When I write and speak about the stress the college admissions process causes families, I often hear from earnest parents who wish their student felt a little bit more of it. Some kids avoid the stress better than others. But some do it to the point of not engaging in the process. And that’s when parents express concerns like:
We just can’t seem to get him motivated.
I wish she’d take some responsibility so I’m not the only one thinking about college
I don’t have a quick and easy solution for this. But I can say that it’s hard for kids—and adults, for that matter—to find deep motivation around subjects or activities that are mandated to them. The motivation is much more likely to come when we have some influence over what we let into our lives. And if we’re given some leeway to choose, it’s natural for us to take responsibility for those choices. Kids can’t blame the consequences of their choices on Mom and Dad.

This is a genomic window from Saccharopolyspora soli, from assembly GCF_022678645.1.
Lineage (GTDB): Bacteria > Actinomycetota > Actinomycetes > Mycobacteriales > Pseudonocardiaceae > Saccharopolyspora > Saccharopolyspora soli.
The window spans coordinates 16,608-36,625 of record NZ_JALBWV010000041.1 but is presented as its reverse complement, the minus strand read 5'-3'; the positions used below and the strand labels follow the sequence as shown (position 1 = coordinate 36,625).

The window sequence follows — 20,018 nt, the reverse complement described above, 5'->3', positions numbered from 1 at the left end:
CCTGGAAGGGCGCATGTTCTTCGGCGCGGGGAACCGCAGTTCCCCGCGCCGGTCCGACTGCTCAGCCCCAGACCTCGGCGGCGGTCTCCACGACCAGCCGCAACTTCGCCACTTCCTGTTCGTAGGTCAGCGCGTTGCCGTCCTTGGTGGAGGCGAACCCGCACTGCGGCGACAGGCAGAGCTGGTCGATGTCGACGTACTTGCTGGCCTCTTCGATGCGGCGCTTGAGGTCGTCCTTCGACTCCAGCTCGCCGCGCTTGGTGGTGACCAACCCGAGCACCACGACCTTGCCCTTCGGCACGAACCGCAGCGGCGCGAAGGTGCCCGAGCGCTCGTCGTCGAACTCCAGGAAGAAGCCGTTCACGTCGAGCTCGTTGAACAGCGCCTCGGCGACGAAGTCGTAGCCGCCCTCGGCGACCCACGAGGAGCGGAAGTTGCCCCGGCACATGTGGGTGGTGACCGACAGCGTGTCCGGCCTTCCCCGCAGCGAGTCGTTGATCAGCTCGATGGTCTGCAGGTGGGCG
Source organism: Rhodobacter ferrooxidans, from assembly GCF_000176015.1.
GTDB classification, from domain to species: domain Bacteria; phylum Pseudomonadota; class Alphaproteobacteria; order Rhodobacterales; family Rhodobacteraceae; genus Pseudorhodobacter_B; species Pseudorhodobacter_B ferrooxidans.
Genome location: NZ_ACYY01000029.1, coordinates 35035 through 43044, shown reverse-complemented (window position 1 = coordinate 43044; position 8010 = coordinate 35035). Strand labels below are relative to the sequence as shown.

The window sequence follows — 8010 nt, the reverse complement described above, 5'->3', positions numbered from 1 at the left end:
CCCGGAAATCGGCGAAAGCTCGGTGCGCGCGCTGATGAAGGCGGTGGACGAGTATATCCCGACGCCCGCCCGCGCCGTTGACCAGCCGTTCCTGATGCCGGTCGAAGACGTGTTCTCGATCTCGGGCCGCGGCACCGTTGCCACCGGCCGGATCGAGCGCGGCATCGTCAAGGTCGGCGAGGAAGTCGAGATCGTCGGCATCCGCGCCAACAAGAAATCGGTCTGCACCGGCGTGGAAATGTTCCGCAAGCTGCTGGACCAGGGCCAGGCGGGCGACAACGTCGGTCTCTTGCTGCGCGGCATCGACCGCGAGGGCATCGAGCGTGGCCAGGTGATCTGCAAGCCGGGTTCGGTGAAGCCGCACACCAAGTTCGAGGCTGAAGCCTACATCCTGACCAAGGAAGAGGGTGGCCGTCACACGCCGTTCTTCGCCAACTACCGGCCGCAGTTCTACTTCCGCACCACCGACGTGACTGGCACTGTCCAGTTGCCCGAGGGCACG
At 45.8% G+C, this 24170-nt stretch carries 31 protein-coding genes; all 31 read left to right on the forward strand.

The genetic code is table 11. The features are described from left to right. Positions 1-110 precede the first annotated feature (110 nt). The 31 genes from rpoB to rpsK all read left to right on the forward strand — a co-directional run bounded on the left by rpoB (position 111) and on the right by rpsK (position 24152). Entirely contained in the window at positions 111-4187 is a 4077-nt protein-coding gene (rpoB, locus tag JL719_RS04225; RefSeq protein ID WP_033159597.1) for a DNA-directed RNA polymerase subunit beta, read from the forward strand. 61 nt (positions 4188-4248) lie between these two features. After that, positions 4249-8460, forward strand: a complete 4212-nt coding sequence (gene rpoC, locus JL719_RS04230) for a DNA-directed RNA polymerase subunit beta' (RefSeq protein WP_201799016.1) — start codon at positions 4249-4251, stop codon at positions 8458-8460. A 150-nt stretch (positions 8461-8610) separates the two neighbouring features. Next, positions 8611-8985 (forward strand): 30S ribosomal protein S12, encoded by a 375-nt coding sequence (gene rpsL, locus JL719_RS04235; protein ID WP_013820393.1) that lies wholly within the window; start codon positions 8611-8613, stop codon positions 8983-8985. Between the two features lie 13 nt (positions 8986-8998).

I’m not suggesting parents remove all semblance of expectations and limits. It’s your job to set those.
But if you have a student who spends most of his time after school watching TV, it’s unlikely that enrolling him in an activity of your choice will light a pre-college fire under him. Instead, set your limits, but offer him the choice.
“You can make your own choices around what to do after school. But it can’t be six straight hours of television in your room. If you make that choice too many days in a row, the TV has got to go. The same goes for playing on your phone, by the way.”
Does this guarantee he’ll go out and get a job, or volunteer, or do something else that you, colleges, and the world would approve of? Not necessarily. But you’re a lot closer to some semblance of that outcome without the TV blocking the path. He’ll make the choice he’s motivated to make. And he’ll have to take responsibility for that choice.